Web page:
By Lucy Rawlings, Travel Deputy Editor
The Croft Magazine // Fall is a magical season in North America. There's Halloween and two Thanksgivings... yes, Canada has one too!
It’s Spooky Season! As one of the most highly anticipated holidays of the year, Halloween 2021 is set to be a big one. With last year’s celebrations being somewhat thwarted, most of us are excited once again to be getting dressed up for parties and trick-or-treating. Although most students in the UK see Halloween as an excuse to host an event loosely tied to the holiday, in the US things are taken much more seriously. Despite its Celtic roots, this now beloved holiday, brought by the Irish and the Scots immigrants during the 1840s, has become an almost completely secularised festival. It has also become highly commercialised. In 2020, Americans spent 8.8 billion dollars on Halloween preparations.
But that’s the point. In America, Halloween isn’t for just one night. Planning takes place months in advance, and people even begin decorating their houses as early as late September. According to a YouGov survey of 1,500 American adults, 16 per cent said it was alright to put decorations out between Labor Day (6th September) and 30thSeptember. This is a small percentage of the group, but 47 per cent said they’d be getting out the carved pumpkins and Halloween wreaths between 1st and 15th October. Of course, this seems excessive, but I guess it’s what makes the event so much more of an event.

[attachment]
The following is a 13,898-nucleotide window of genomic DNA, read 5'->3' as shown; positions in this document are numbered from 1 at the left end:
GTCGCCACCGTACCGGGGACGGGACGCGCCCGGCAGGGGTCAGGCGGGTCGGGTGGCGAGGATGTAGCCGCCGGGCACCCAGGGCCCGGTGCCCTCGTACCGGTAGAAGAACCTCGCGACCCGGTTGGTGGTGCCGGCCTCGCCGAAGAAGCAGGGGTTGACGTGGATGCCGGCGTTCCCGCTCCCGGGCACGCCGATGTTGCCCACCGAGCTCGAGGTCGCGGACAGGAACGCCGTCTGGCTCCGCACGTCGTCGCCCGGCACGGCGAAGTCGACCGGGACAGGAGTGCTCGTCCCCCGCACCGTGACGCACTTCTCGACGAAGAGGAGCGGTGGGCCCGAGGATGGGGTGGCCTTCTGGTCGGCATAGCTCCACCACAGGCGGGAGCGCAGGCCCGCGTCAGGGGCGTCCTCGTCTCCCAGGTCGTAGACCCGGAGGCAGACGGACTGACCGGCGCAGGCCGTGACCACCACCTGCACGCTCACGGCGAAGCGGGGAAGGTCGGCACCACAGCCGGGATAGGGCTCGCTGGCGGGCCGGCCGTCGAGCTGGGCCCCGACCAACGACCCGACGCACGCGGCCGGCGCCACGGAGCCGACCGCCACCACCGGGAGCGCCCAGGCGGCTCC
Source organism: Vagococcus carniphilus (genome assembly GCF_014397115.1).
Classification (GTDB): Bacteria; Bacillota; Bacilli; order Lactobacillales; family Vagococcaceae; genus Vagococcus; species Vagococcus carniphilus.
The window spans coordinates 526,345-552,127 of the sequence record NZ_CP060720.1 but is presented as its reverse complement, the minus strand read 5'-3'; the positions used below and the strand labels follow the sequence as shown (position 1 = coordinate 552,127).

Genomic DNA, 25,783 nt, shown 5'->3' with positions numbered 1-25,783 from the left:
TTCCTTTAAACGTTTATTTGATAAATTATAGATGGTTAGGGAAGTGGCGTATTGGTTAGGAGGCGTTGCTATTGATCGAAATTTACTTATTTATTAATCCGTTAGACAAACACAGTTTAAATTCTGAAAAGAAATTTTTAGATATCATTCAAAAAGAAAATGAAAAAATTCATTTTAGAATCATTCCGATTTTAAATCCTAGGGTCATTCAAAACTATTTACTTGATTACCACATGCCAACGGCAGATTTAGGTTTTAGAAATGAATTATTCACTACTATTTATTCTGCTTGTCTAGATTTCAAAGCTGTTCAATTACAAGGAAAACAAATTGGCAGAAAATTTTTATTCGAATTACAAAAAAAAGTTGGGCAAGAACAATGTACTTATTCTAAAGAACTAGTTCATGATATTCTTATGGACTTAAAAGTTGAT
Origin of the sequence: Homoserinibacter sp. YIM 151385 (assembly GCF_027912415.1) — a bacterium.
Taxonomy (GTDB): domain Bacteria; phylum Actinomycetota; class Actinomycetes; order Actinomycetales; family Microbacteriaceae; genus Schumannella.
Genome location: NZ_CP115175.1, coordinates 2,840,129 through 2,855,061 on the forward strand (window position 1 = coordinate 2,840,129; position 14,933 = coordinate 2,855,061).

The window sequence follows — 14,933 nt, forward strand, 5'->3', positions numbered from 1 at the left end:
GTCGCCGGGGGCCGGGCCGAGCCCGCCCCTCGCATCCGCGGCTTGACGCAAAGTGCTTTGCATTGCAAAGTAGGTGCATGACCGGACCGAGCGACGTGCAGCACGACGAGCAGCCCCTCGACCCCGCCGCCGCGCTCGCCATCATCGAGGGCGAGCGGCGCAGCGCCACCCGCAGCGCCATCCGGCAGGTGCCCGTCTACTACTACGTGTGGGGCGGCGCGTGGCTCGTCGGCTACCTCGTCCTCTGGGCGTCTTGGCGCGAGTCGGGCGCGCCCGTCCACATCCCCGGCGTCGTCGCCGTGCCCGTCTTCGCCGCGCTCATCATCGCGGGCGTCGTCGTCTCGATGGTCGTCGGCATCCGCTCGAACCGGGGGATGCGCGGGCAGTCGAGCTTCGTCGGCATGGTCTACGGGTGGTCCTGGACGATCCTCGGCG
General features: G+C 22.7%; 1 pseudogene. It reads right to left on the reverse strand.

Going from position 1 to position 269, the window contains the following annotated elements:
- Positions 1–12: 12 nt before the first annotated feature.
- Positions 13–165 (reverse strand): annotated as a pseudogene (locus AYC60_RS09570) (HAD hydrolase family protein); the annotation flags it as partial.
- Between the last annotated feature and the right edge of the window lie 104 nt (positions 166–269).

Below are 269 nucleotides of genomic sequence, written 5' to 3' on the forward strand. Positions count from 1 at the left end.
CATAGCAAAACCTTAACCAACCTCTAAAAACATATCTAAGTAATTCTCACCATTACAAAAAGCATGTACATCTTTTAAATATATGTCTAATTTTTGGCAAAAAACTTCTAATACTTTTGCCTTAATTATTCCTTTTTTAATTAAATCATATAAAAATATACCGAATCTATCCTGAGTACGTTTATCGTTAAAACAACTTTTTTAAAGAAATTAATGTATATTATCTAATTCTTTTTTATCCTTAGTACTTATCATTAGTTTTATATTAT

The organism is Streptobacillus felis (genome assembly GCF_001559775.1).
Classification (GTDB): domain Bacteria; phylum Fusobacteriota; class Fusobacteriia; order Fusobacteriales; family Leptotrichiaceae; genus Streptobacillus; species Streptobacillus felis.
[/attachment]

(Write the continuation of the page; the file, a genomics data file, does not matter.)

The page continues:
The obvious things, like having sufficient candy for trick-or-treaters and making sure the house looks adequately spooky are important for a successful Halloween, but barrels for apple bobbing, pumpkins galore to make the most impressive jack-o-lantern, and a good stock of scary films are standard too. The annual trip to the pumpkin patch is a big deal for Americans. It provides the opportunity to choose from the finest selection of pumpkins ready for carving. Picking the correct candy (and enough of it) is also vital, as it’s likely the whole neighbourhood will be visiting. In the UK trick-or-treating is generally accepted, but in the US it’s near-enough essential that each and every house in the neighbourhood takes part.
Another holiday that falls around, well, Fall, is Canadian Thanksgiving. Different from its American cousin, the Canadian version is celebrated on the second Monday in October and is an opportunity to acknowledge the harvest and other blessings of the last year. There’s not much to differentiate between the two versions (similar food, a similar way of celebrating and the same significance), but it must be noted that the main difference is timing. Because Canada is further north, the harvest begins much earlier. It’s generally a time to spend with family, relax and give thanks for the bountiful year that has just passed, celebrated by eating delicious food and enjoying a break from work. Canadian Thanksgiving is low key in comparison to the American version… there’s no one who can compete with the USA when it comes to public holidays.
Featured Image: Epigram / Xander Brett